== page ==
Where's Your Gaze?
There's a medieval Christian saying called memento mori. It is Latin, and it means "remember that you have to die."
We forget this. Death is always weird, always unexpected, and always unsettling. You know that feeling when you walk to your car from a funeral service? That lump in your throat. The calm in the air. You have perspective on life for a moment, realizing how fleeting it is. You hear the birds. The grass is green. You reflect on what matters. Faith. Family. Joy. Love.
Then you get in your car, check your phone, and get about your merry way living as if you won't die.
It is apparently part of our nature - perhaps sin nature, but I'm not sure - that we live as if we won't die. So we squander time as if we'll have more of it. We mistreat others as if we'll have time later to smooth it over. We prioritize the temporary trappings of life over the transcendent.
I am convinced that the only way to live a good life is to understand the fragility of it. It is like a starving person eating a prime ribeye. He will savor it to an almost shocking degree. If he eats it too fast, he might even get sick because he isn't accustomed to such caloric delicacy. We too can savor life in this way, but we first remember that death is coming for us.
When Stephen was brought before the high priest and Jewish authorities in Acts 7, he is clearly a man who understands memento mori. He understands that the people to whom he's testifying don't mess around. They cross examine him because he's known for speaking of a heresy about some guy named Jesus who fulfills the law and sets people free. This is not good news to these powerful Jewish men. It is heresy, blasphemy even. But, in an act of unspeakable courage, he tells them the truth. And the truth is hard for them to hear. These guys are so made they grind their teeth at him. That's some serious rage. They cast him out of the city and stone him.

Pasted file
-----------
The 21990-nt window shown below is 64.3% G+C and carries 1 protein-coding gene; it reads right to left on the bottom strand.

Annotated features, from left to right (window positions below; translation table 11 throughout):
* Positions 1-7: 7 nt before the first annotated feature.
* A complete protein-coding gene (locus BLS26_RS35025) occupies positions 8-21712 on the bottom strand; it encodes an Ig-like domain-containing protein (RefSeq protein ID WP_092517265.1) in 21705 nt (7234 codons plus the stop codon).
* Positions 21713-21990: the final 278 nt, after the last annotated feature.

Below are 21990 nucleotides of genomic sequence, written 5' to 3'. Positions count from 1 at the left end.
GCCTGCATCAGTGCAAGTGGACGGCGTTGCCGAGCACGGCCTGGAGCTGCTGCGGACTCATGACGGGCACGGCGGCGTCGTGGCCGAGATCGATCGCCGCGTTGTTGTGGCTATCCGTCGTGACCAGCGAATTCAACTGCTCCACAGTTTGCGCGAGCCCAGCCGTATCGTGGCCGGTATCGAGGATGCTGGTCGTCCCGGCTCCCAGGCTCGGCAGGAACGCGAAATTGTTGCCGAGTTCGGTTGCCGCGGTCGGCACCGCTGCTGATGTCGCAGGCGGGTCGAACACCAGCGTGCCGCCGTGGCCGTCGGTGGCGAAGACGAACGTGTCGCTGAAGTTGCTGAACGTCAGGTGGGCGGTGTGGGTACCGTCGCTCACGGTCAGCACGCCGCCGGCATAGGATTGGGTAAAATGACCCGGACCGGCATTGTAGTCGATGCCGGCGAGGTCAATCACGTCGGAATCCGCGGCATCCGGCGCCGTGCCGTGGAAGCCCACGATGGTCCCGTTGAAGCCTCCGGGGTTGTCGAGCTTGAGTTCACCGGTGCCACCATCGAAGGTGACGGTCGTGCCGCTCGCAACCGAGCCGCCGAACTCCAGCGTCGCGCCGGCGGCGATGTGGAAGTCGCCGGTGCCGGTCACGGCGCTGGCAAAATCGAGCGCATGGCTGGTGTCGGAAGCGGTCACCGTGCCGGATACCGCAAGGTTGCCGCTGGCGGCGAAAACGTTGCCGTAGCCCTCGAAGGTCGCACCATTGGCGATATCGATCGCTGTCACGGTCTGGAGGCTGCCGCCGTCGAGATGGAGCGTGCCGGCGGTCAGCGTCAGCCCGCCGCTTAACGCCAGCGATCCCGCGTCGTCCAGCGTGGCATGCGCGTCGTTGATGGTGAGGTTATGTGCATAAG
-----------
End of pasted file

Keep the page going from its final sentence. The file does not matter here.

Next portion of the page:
Do you know what stoning is like? It's throwing rocks at someone until they're dead. It's usually done in a crowd. Imagine them gathering the stones, hunched over and picking through piles. No, that one's too small - not enough damage. Oh that one there, it's heavy enough yet small enough. You can imagine no one in the crowd is a major league caliber pitcher, so they miss a lot. Hit the body and the ground. Long story short, the victim of stoning likely endures a long process of sloppy torture at the hands of an angry mob. It's a horrible, hateful way to die.
As Stephen was being pelted with rocks and his end drew near, he called out, "Lord Jesus, receive my spirit" (Acts 7:59). Then he begged for forgiveness for his executioners, much like his Lord Jesus did on the cross. He was focused not in the horrible moment, but elsewhere.
The painting attached to this post is a painting by the Dutch artist Rembrandt. It is a painting of the stoning of Stephen. I want you to look at Stephen's face. His face tells you something that will change your life.
Stephen's gaze is beyond his current circumstances. He knows he hasn't been perfect. He knows the law and he knows he hasn't kept it to a t. He does not trust in his righteousness, but yet his face beams hope and peace. He knows what Jesus has done for him on the cross. He knows Jesus has thrown open the door to the kingdom for imperfect sinners. He knows after the last rock is thrown, he'll walk through that door to Jesus. So the rocks are, at this point, background noise to Stephen. He's looking ahead into the eternal.
You and I will likely never face what Stephen faced. But we will end up at the same place, with death at our door. In fact, we may be on the threshold right now. Knock knock. Call it morbid, but it's true.
So the question is will we remain distracted by the trinkets and the headlines and the temporary pleasures or will we look up and beyond, as Stephen did? Will we be distracted by the rocks of this life or will we stand strong as they pelt us, our focus remaining fixed on God?
Where's your gaze?